Inhalation Hazards: The Interpretation of Epidemiologic Evidence

  • J. C. Bailar
Part of the ILSI Monographs book series (ILSI MONOGRAPHS)


This paper deals with the interpretation of fepidemiologic evidence, with special attention to inferences about causes (inhaled toxicants) and effects (impact on human health). I am quite convinced that epidemiologic evidence cannot be interpreted in isolation from other kinds of evidence. Thus, animal studies and clinical investigations, in particular, will be discussed in detail. I will show one way to integrate all of these forms of information by integrating the great strengths of epidemiology with strengths of other approaches. Finally, I will show how relevant, but possibly flawed, epidemiologic data can be used to resolve some of the important issues of public health and public policy.


Epidemiologic Evidence American National Standard Institute Health Endpoint Governmental Industrial Hygienist Inhalation Hazard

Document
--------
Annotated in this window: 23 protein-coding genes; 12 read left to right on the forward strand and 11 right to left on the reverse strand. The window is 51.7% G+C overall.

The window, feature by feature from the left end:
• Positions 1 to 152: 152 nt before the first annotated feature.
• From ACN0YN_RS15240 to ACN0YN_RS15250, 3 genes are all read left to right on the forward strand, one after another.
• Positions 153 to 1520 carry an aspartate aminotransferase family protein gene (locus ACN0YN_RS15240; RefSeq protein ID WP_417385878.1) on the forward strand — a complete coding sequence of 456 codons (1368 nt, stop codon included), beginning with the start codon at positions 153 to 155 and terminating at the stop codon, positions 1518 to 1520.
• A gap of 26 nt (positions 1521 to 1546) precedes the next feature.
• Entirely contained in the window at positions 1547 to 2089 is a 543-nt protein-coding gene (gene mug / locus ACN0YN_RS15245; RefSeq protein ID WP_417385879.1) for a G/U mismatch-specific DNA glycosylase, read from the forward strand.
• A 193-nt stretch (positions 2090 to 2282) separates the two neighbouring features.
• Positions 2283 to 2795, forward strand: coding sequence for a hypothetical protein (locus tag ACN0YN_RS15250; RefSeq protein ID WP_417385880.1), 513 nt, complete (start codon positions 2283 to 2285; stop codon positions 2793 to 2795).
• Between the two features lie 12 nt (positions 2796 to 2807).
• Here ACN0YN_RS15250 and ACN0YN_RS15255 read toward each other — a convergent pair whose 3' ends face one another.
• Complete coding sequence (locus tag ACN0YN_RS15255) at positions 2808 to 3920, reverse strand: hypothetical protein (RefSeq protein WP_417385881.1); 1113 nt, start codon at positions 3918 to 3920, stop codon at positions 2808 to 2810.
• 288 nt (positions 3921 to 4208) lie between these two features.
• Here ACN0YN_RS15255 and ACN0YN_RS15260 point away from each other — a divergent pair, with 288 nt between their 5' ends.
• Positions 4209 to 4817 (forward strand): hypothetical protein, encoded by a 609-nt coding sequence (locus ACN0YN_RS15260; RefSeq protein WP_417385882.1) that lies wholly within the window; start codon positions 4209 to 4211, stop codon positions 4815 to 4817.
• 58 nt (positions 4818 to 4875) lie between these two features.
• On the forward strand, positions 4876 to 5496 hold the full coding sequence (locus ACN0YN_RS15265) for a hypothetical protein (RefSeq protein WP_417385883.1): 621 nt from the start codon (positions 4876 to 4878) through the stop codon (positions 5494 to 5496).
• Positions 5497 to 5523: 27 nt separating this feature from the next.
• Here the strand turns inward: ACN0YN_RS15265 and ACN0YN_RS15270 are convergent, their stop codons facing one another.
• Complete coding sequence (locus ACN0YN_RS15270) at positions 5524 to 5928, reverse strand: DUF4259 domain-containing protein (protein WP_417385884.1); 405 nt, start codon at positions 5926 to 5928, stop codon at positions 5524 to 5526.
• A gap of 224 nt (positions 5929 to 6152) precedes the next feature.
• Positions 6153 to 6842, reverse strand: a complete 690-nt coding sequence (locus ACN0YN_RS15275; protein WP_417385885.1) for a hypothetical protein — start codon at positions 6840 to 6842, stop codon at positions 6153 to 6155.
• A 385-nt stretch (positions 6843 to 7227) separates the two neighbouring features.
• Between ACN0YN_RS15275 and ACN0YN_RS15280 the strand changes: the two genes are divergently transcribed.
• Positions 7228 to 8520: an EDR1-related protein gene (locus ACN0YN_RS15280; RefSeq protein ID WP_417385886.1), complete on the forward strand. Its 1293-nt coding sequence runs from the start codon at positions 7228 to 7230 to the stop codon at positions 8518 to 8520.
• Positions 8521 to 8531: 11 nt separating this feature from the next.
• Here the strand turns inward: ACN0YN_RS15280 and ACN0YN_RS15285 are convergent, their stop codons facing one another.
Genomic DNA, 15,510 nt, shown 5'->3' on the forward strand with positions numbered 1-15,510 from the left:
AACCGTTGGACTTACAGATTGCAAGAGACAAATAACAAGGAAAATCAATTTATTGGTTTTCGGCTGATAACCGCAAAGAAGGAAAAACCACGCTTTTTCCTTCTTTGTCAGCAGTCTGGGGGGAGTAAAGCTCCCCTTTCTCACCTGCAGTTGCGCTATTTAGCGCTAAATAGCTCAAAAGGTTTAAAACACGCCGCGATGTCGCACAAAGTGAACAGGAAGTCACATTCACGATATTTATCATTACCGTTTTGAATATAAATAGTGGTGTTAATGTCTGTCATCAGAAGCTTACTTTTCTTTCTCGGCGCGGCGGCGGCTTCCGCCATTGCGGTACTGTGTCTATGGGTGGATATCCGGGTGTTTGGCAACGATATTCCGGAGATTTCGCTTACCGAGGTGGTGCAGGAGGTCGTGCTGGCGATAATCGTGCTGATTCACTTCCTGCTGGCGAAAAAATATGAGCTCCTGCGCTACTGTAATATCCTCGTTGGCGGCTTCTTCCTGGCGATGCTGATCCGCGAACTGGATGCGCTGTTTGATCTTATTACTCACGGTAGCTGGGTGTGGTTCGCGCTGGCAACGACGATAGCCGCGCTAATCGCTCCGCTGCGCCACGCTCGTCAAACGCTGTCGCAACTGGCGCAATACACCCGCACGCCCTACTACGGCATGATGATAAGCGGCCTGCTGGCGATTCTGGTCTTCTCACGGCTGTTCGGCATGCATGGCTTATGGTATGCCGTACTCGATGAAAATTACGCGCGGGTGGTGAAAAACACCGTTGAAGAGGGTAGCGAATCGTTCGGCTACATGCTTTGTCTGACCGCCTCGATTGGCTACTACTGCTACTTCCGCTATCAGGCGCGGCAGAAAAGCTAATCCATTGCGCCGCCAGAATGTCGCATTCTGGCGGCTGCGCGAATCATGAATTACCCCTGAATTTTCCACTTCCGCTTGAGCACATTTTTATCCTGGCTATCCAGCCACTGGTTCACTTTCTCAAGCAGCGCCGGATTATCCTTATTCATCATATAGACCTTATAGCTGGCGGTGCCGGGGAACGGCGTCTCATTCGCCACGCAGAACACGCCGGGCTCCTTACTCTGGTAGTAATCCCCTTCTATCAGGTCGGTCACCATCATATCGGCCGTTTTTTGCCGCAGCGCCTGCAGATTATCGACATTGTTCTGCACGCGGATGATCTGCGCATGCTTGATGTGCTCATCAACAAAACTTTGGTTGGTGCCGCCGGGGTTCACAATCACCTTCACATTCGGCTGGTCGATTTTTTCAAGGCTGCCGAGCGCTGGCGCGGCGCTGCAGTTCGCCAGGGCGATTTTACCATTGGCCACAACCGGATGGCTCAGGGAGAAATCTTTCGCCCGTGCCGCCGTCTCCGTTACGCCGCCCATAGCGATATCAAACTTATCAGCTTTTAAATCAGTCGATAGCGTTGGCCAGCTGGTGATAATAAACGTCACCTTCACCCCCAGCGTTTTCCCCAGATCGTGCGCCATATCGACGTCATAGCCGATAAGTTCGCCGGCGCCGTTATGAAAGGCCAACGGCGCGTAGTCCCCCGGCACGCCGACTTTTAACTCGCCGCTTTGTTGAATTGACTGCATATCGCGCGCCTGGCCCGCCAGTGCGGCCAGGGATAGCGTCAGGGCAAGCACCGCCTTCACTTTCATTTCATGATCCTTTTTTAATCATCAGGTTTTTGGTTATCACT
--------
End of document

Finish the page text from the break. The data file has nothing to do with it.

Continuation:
These keywords were added by machine and not by the authors. This process is experimental and the keywords may be updated as the learning algorithm improves.


Unable to display preview. Download preview PDF.

Unable to display preview. Download preview PDF.


  1. Bailar JC III, Mosteller F (1986) Medical uses of statistics. New England Journal of Medicine Press, Waltham, MA.Google Scholar
  2. Bailar JC IE, Thomas SR (1985) What are we doing when we think we are doing risk analysis? Basic Life Sci 33:65–76.PubMedGoogle Scholar
  3. Graham JD, Green LC, Roberts MJ (1988) In search of safety. Harvard University Press, Cambridge.Google Scholar
  4. National Academy of Sciences (1984) Toxicity testing. National Academy Press, Washington DC.Google Scholar
  5. National Academy of Sciences (1989) Diet and health: implications for reducing chronic disease risk. National Academy Press, Washington DC.Google Scholar

Copyright information

© Springer-Verlag Berlin Heidelberg 1989

Authors and Affiliations

  • J. C. Bailar
    • 1
    • 2
  1. 1.US Department of Health and Human ServicesOffice of Disease Prevention and Health PromotionUSA
  2. 2.Department of Epidemiology and BiostatisticsMcGill University School of MedicineWest, MontrealCanada

Personalised recommendations